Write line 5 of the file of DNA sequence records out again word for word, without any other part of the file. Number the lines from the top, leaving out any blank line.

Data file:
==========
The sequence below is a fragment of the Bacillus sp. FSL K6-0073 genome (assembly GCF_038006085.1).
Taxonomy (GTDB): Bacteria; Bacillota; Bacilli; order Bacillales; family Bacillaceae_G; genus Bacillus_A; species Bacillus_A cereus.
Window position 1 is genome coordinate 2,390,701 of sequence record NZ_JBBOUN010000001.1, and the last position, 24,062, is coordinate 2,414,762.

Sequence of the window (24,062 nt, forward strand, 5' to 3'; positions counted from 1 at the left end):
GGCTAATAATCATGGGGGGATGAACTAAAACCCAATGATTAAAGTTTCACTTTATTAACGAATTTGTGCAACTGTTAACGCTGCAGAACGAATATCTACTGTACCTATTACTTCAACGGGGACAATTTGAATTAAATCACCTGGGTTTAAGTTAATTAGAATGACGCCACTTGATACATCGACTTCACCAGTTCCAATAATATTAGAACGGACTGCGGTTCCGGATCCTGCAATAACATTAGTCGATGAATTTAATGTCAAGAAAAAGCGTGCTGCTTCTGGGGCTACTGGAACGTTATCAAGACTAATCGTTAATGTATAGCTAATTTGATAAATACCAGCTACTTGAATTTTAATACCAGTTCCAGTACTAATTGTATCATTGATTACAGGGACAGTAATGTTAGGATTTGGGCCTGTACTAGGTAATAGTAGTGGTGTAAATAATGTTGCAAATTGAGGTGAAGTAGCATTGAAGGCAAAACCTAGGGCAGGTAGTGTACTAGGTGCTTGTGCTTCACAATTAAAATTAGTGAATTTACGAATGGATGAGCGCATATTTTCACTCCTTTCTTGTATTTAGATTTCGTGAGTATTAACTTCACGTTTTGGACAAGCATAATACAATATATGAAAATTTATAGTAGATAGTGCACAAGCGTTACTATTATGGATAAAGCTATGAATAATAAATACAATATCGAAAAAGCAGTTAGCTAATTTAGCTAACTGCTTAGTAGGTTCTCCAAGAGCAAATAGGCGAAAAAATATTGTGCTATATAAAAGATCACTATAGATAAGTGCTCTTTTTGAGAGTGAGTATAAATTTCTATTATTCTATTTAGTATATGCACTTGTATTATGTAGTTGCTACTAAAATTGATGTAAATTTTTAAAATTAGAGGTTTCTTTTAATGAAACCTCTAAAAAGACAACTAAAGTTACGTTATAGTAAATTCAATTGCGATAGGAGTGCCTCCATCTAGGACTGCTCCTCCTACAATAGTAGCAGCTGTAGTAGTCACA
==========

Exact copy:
GGCTAATAATCATGGGGGGATGAACTAAAACCCAATGATTAAAGTTTCACTTTATTAACGAATTTGTGCAACTGTTAACGCTGCAGAACGAATATCTACTGTACCTATTACTTCAACGGGGACAATTTGAATTAAATCACCTGGGTTTAAGTTAATTAGAATGACGCCACTTGATACATCGACTTCACCAGTTCCAATAATATTAGAACGGACTGCGGTTCCGGATCCTGCAATAACATTAGTCGATGAATTTAATGTCAAGAAAAAGCGTGCTGCTTCTGGGGCTACTGGAACGTTATCAAGACTAATCGTTAATGTATAGCTAATTTGATAAATACCAGCTACTTGAATTTTAATACCAGTTCCAGTACTAATTGTATCATTGATTACAGGGACAGTAATGTTAGGATTTGGGCCTGTACTAGGTAATAGTAGTGGTGTAAATAATGTTGCAAATTGAGGTGAAGTAGCATTGAAGGCAAAACCTAGGGCAGGTAGTGTACTAGGTGCTTGTGCTTCACAATTAAAATTAGTGAATTTACGAATGGATGAGCGCATATTTTCACTCCTTTCTTGTATTTAGATTTCGTGAGTATTAACTTCACGTTTTGGACAAGCATAATACAATATATGAAAATTTATAGTAGATAGTGCACAAGCGTTACTATTATGGATAAAGCTATGAATAATAAATACAATATCGAAAAAGCAGTTAGCTAATTTAGCTAACTGCTTAGTAGGTTCTCCAAGAGCAAATAGGCGAAAAAATATTGTGCTATATAAAAGATCACTATAGATAAGTGCTCTTTTTGAGAGTGAGTATAAATTTCTATTATTCTATTTAGTATATGCACTTGTATTATGTAGTTGCTACTAAAATTGATGTAAATTTTTAAAATTAGAGGTTTCTTTTAATGAAACCTCTAAAAAGACAACTAAAGTTACGTTATAGTAAATTCAATTGCGATAGGAGTGCCTCCATCTAGGACTGCTCCTCCTACAATAGTAGCAGCTGTAGTAGTCACA